On Friday 25 September, I decided to leave my halls of residence at Edinburgh University. One minute my new friends and I were enjoying the freedom of freshers, the next I was told halls were going to be on lockdown and I would be unable to leave my room for two weeks.

The confusion that then overcame the halls was overwhelming. Students were running around with panic-packed bags, trying to find somewhere to escape their impending isolation. Hysterical students were booking Airbnbs and even more hysterical parents were coming to pick up their children. The police descended upon our halls to control the mass panic. They questioned the students about where they were staying and patiently dispersed large groups.

Perhaps I should have seen it coming. Upon arrival 11 days previously, as I was being led through my corridor, I noticed brown bags of food outside some people’s doors; the international students who had to isolate were confined to their room, without the freedom to exercise. I found it deeply distressing to hear rumours about the way some people had been living. For example, someone didn’t receive food for days, and some people with allergens were not catered for. All I could keep thinking was the toll on the mental state of these people. We were all afraid of having to go through the same ordeal.

My first few weeks at university have been overwhelming and confusing. I had no idea what to expect. I was handed cutlery poach – it looks like a pencil case – that I had to take to every meal, the benches around the halls were all gone, and the canteen resembled an exam hall. Police patrolling around halls was a regular sight.

Usually, Freshers Week revolves around what club event everyone will be going to that night or what societies we are all planning to enrol in. However, this year the main concern was whether something would be shut down or saying to someone on Zoom, “Sorry you’ve frozen, I can’t hear you” or trying to book a table at Pear Tree (the local student bar) for a maximum of six people. This made making friends stressful, as every night there was anxiety about whether you would be invited onto a table.

Although, many of us believe we have been able to create some stronger friendships. Without the drunken nights out, we had more of an opportunity to be able to properly speak to new people and make some quality friends. Climbing up Arthur’s Seat, going to the beach or having lunch in The Meadows have become regular activities for us all. However, I do admit that I miss having a boogie on the dance floor!

In the past, breakfast and dinner were social occasions where people would reminisce about the night before and have as many helpings as they want. Now, mealtimes have almost become a chore: remembering my mask and cutlery before entering the dining hall; queueing two metres apart and standing outside in the cold for almost half an hour. Staff serve our food, and then I have to follow the one-way system to my singular table, spaced apart like an exam hall, everyone facing the same direction. The atmosphere is almost oppressive and I want to be in and out of there as quickly as possible.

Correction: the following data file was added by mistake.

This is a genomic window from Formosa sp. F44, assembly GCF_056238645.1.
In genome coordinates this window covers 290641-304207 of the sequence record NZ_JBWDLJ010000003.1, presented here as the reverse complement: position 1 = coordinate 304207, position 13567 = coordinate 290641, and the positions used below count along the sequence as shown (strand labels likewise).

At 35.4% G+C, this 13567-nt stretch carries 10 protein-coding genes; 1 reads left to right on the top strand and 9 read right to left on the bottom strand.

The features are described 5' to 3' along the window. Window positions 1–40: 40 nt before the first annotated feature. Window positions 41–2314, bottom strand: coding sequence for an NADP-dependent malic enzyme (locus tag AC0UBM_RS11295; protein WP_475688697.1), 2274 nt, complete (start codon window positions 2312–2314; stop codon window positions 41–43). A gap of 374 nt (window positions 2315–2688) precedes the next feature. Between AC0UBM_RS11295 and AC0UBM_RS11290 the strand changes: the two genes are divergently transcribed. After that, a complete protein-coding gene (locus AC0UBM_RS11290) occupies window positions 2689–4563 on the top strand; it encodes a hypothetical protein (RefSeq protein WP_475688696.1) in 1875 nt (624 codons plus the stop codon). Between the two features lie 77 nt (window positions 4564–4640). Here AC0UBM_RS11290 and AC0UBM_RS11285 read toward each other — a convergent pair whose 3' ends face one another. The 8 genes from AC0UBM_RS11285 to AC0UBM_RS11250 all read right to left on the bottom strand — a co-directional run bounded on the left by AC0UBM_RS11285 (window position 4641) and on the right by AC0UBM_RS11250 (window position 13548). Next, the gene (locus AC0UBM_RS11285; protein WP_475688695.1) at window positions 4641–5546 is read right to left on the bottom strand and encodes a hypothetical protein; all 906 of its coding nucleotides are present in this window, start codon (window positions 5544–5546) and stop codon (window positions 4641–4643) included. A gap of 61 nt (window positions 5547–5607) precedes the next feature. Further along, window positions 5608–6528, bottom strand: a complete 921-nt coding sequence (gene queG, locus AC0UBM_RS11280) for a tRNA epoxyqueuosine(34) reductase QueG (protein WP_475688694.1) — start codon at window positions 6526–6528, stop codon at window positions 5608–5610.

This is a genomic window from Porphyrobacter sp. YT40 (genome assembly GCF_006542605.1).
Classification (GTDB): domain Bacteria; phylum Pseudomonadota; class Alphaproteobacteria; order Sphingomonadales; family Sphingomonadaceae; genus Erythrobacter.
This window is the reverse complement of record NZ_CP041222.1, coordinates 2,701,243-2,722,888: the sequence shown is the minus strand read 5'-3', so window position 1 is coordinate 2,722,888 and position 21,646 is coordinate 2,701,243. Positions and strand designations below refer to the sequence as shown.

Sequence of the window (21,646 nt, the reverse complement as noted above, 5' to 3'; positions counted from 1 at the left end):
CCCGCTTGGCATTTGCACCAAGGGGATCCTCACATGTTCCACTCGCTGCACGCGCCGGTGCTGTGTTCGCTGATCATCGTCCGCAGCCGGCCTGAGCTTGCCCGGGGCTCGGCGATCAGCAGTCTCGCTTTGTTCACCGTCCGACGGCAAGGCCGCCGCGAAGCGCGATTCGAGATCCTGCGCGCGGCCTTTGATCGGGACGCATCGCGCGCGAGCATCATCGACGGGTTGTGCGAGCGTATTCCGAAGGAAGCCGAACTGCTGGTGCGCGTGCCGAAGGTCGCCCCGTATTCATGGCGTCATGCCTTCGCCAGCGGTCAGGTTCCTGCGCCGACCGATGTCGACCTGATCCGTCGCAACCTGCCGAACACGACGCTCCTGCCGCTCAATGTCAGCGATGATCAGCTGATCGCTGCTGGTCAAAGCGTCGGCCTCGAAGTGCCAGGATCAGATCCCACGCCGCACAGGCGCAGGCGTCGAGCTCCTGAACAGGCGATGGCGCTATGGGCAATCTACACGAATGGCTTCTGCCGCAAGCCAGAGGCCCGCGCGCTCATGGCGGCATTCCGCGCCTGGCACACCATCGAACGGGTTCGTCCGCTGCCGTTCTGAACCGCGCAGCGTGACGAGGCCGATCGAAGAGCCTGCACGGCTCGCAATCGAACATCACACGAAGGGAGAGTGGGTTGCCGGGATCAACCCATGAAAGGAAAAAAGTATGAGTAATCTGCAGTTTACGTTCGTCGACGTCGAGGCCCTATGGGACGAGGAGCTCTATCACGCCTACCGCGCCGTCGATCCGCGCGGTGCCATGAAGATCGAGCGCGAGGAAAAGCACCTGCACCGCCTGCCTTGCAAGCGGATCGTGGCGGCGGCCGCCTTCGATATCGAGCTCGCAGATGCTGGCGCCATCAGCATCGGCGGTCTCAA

The work has been another difficult aspect.  Some people have simply been unable to attend lectures and tutorials as their wifi doesn’t work. On the first morning, lectures were supposed to start, the online system crashed.

Everyone went into a panic, as we were all anxious about missing the first introductory lecture as well as other important information. The lack of face to face contact has made me feel isolated from the university, as I find it difficult to engage in discussions through a computer screen and I feel like I am getting a lot less out of my tutorials then I would have done.

The university is aware of the fact that it’s difficult to work during these times. Finding the motivation is hard as my headspace is so confused. Having to always be on edge and not knowing what is going on from day to day. The professors have been very understanding and have prioritised our mental and physical wellbeing over our academic studies. If I got Covid, for example, I am not forced to attend the online tutorials. Tutors are fully aware of the extremity of the situation and the university has provided support of people to speak to if you are feeling overwhelmed.

But two weeks into the semester, despite my worries about being separated from my friends, everything got too much. Lockdown was announced for various corridors, excluding mine. However, I decided to escape the halls in case it happened to mine too by staying at a friend’s house in Scotland. (I took a test straight away and was negative.) The countryside was a blessing after the chaotic few weeks. It was a time to rest and work out what we were going to do next.

However, I did not want to feel disconnected from the university and student life. Six days later, I came back to an Airbnb accommodation in Edinburgh, which has allowed me to still be in the city and live some sort of student life. Avoiding going home and living with my parents is my priority as I want to gain a greater sense of independence away from home.

It’s a very fast moving situation. After first minister Nicola Sturgeon announced the closure of pubs and restaurants, lots of people wanted to go home, which would make the atmosphere even more eerie around the city and especially in the halls of residence.

I’m considering my options now. This includes moving into a flat with some friends, or moving back into halls, as I hear more and more students are returning. I have heard that the university is allowing people to get a refund for the first semester which has massively increased my flexibility.

My story sounds unusual, but unfortunately, it’s not. We students have a very uncertain future.